Starting a Liquidation Business

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Running a business is hard enough, and keeping costs low is key to turning profits and staying afloat. One great way to launch a new business is to buy liquidation goods at bargain basement prices that you can resell for a profit. Thankfully, there are lots of opportunities to find other businesses who are looking to cash out and unload inventory at pennies on the dollar. Here’s how.

Find Liquidation Wholesalers

First, check out the Internet for websites that will lead you to reputable liquidation wholesalers.

A simple Internet search will yield dozens of websites that promise daily auctions of liquidation merchandise at deep discounts, but the most important thing in choosing your supplier is to make sure it’s reputable. Get the contact information and place a call, or send an email; if you don’t get a response, or it just doesn’t “feel” right, move on. Check other websites for reviews about the online merchants you’re considering. Are they correctly representing the merchandise they’re selling? Are there complaints against the vendor? Does the merchant have references? In short, check them all out to make sure you don’t get a bum deal.

Know What You’re Buying

Decide what types of goods you plan to buy. Just as important, know how much you plan to buy; depending on your supplier, you may be able to buy as little as one case or may be required to buy dozens of entire pallets. Total cost is important, too; you should find out the cost of the merchandise itself, as well as “hidden” costs like shipping, that can impact your profit margin.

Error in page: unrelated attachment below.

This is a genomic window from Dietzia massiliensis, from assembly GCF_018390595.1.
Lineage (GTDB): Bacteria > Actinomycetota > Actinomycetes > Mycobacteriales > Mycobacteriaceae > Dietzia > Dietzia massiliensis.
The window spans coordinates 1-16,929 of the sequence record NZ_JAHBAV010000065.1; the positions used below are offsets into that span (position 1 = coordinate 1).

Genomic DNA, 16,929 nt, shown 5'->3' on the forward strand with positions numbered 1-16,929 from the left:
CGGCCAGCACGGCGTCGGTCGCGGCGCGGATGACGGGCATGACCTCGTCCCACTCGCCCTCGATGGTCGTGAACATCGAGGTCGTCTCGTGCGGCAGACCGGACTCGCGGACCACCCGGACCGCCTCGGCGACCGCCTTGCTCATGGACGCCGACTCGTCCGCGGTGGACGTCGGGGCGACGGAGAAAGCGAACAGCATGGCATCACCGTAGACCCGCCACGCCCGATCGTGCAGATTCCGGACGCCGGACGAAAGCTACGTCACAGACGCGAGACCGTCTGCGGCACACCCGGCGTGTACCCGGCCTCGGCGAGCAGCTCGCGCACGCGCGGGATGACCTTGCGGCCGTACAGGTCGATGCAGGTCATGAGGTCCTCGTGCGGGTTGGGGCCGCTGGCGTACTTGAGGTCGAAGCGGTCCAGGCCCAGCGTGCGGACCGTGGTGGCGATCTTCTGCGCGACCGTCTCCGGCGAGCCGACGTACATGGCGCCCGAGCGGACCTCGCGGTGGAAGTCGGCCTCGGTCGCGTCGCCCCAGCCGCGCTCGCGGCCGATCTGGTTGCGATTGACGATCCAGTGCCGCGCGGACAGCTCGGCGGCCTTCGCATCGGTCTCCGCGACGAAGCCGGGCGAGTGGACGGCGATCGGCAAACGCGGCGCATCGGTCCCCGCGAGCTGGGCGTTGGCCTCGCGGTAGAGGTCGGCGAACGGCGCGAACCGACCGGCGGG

Don’t limit your search to one website or one vendor; check out similar products being sold by other vendors, either online or in your neighborhood. And, once you take delivery, where will you store it?

Know Who You’re Buying From

Who’s liquidating this merchandise? A retailer? The government? Why are they liquidating?

Are you buying from them directly, or working through a receiver? It is typical to work with a receiver who deals with large quantities of liquidated goods. It’s important to understand who – and why – they are selling, so that you know what you’re dealing with.

Know What You’re Selling.

Where do you plan to sell it? And for how much? Figure up the total cost to determine the amount of profit you expect to make. Make sure that the goods you are buying have a ready market that you can turn quickly. Also, inspect what you plan to buy so that you know the quality of the merchandise; make sure the quality is decent and corresponds to the price you plan to charge. This is especially important with electronics and flat-packed furniture, which have high return rates. Many times, the receiver in charge of the liquidation will not check the quality of the merchandise being liquidated, and will simply mark it as “unchecked” or give it some other generic term, so it’s up to you to do the quality control. If the goods have been checked and graded, you’ll pay more. One good rule of thumb is to buy as far up the liquidation chain as possible – the more times your merchandise has changed hands, the more likely that it is poor quality or won’t sell.

Don’t Get Taken.

Check out the price of similar items at other sites to ensure that the price you’re paying is competitive. Market research is critical to ensure that you don’t get charged too much and that you’ll have a place to sell your merchandise once it’s in your hands.

Buying low and selling high is at the core of any successful business. To be successful. However, you need to know as much as possible about what you’re buying, and how you plan to sell it.